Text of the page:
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Social Research Methods (week 1).docx

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Department
Sociology
Course
SOCY 210
Professor
Vincent F Sacco
Semester
Fall

Description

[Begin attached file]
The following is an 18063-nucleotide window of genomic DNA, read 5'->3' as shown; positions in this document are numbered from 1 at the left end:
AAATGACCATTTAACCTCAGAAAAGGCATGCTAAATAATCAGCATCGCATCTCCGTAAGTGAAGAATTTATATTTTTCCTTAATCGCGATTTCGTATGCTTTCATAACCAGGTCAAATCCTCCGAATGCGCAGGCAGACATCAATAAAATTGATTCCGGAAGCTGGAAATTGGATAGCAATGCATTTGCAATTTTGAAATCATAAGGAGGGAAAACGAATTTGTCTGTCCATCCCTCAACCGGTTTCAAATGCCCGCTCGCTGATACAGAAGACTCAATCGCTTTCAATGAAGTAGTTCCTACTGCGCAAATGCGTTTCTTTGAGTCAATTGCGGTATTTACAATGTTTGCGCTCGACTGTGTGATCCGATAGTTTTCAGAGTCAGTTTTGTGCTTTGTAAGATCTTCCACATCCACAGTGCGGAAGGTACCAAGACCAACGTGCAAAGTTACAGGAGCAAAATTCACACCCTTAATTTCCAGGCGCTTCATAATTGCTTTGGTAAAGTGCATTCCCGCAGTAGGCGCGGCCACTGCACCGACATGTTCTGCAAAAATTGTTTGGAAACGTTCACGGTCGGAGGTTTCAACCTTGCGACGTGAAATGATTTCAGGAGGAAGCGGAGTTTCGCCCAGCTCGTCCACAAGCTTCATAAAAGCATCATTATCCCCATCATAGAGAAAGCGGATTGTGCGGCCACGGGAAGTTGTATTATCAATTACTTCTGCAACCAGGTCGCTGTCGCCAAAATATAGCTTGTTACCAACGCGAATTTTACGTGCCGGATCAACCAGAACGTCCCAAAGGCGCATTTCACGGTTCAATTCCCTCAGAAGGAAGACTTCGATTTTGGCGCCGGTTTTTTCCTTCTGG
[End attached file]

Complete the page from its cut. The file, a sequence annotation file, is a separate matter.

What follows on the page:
How We Know What We Know  Agreement with others  Examination of best practises  Empirical questions o Using our senses o Can be answered by comparing to reality  Belief o Little is based on personal experience  Society o Process of learning  Tradition o Inherited culture with accepted knowledge of the workings of the world o Knowledge is cumulative  Inherited information and understanding lead to knowledge o What we know in context to where we are now o Socialization  Social institutions  Religious beliefs  There is always something that contradicts traditional knowledge  There is no base for tradition  No accuracy, no confidence  Direct experience o Observation  When experience conflicts with what everyone else knows, there is a high chance we will surrender in favour of the agree  Authority o We trust those who have special training and expertise in a given subject  Knowledge becomes less reliable when authority or experts speak outside of their realm of expertise o Those with status  Celebrities  Problems: the media usually tells stories quickly, and find people who provide the fastest answer  Expertise can just mean availability o People can become authority by being a victim  Using lived experiences  These are starting positions for our own inquiry o Can lead us to start in the wrong point or push us in the wrong direction  Level of confidence of what we know o How do we increase our confidence of what we know  Use different investigations to find the same answer  Common Sense o Self validating  People make things more complicated on their own so common sense is blurred  Sociologists challenge common sense assumptions  Eg. Poverty, the answer should be common sense  There is still no solution, it is not common sense Looking for Reality  Criteria must be met before scientists accept reality of something they haven’t personally experienced o Scientific Assertion  Logical and empirical support  It must make sense  Not contradict actual observation o Must make scientific measures  Epistemology  The science of knowing  Methodology  The science of finding out  Social theory aims to discuss and explain what is not what should be  Theories o Explanations trying to explain classes of events and patterns  Paradigms o Collection of theories o Share common assumptions and values  Sociology has multiple paradigms Ordinary Human Inquiry  Causal and Reasoning o Future circumstances are caused by present ones  Eg, Getting an education can affect our income in the future  Probabilistic Reasoning o Effects occur more often when causes occur  Eg. Studying produces good grades in most cases  Prediction o Based on context of knowledge and understanding  Understand why things are related to one another and why certain pattern occurs, you can predict better than with just observation Errors in Inquiry  Inaccurate Observations o Most of our daily observations are casual o Semi-conscious  Scientific observation is conscious  Overgeneralization o We assume that a few similar events are evidence of a general pattern  Tendency to over generalize is greatest when there is pressure to arrive at a general understanding  Media portrayals  How scientists avoid overgeneralization o Replication  Repeating a study to see whether the same results are produced every time  Selective Observation o Using a general understanding of a pattern to focus on events that might fit that pattern o Confirmation bias  Concentrating on observations that fit the pattern or theory we are using to explain phenomenon  Eg. How racial and ethnic prejudices develop o Cold reading  20 questions  using obvious information that everyone can agree on  broad generalizations Hot reading  Doing research before you meet the person  Seem more informed than they actually are  Illogical Reasoning o Gamblers fallacy  We assume that consistent good or bad luck will foreshadow its opposite o Regression Fallacy  Getting a high mark on a test (extreme score) is likely to be followed by the less extreme  Extreme rate of violence occurs  Causes strict rules  Crime rates drop  Not because of the rules, but because it is less extreme than a major rate of crime o Sharp Shooter Fallacy  We work backwards  Instead of having someone aim at a target and measure accuracy, we draw the target after they shot and see where they shot most  Coincidence of where they shot most  Coincidence  Meeting someone you have a lot in common with  Very common for people who are within the same age and same generation  27 club, All celebrities die at 27  except the ones that didn’t…  Those that did, were mere coincidence Views of Reality  Pre-Modern View o Has guided most of human history o Early ancestors assumed that they saw things as they really were o Either one or the other  Modern View o Accepts diversity as legitimate o Acknowledges human subjectivity  Post Modern View o Reality only exists from our own point of view o Nothing is “real” o No answer to the question, just different points of view  Post modern view is problematic for scientists  They are human and bring along personal opinions and ideas that may direct them in a specific direction with their observations and how they explain it o No objective reality Foundations of Social Science  2 pillars of science o logic
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